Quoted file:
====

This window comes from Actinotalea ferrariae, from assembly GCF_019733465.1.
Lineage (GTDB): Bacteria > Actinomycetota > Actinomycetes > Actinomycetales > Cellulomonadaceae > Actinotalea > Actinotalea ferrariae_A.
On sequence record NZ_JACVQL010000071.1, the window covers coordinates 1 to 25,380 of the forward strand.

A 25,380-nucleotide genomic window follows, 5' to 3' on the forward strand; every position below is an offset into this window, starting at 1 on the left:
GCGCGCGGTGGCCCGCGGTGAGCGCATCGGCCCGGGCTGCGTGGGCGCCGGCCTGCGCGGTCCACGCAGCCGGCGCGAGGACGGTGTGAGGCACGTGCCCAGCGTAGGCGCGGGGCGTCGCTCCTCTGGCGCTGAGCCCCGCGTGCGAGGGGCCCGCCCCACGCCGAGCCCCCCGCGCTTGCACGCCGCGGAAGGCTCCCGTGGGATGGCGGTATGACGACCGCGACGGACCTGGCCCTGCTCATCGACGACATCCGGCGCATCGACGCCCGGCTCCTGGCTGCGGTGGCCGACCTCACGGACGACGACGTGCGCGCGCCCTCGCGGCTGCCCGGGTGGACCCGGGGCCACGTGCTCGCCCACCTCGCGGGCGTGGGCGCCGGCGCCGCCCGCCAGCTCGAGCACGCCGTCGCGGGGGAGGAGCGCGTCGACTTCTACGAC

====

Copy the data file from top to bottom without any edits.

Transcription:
This window comes from Actinotalea ferrariae, from assembly GCF_019733465.1.
Lineage (GTDB): Bacteria > Actinomycetota > Actinomycetes > Actinomycetales > Cellulomonadaceae > Actinotalea > Actinotalea ferrariae_A.
On sequence record NZ_JACVQL010000071.1, the window covers coordinates 1 to 25,380 of the forward strand.

A 25,380-nucleotide genomic window follows, 5' to 3' on the forward strand; every position below is an offset into this window, starting at 1 on the left:
GCGCGCGGTGGCCCGCGGTGAGCGCATCGGCCCGGGCTGCGTGGGCGCCGGCCTGCGCGGTCCACGCAGCCGGCGCGAGGACGGTGTGAGGCACGTGCCCAGCGTAGGCGCGGGGCGTCGCTCCTCTGGCGCTGAGCCCCGCGTGCGAGGGGCCCGCCCCACGCCGAGCCCCCCGCGCTTGCACGCCGCGGAAGGCTCCCGTGGGATGGCGGTATGACGACCGCGACGGACCTGGCCCTGCTCATCGACGACATCCGGCGCATCGACGCCCGGCTCCTGGCTGCGGTGGCCGACCTCACGGACGACGACGTGCGCGCGCCCTCGCGGCTGCCCGGGTGGACCCGGGGCCACGTGCTCGCCCACCTCGCGGGCGTGGGCGCCGGCGCCGCCCGCCAGCTCGAGCACGCCGTCGCGGGGGAGGAGCGCGTCGACTTCTACGAC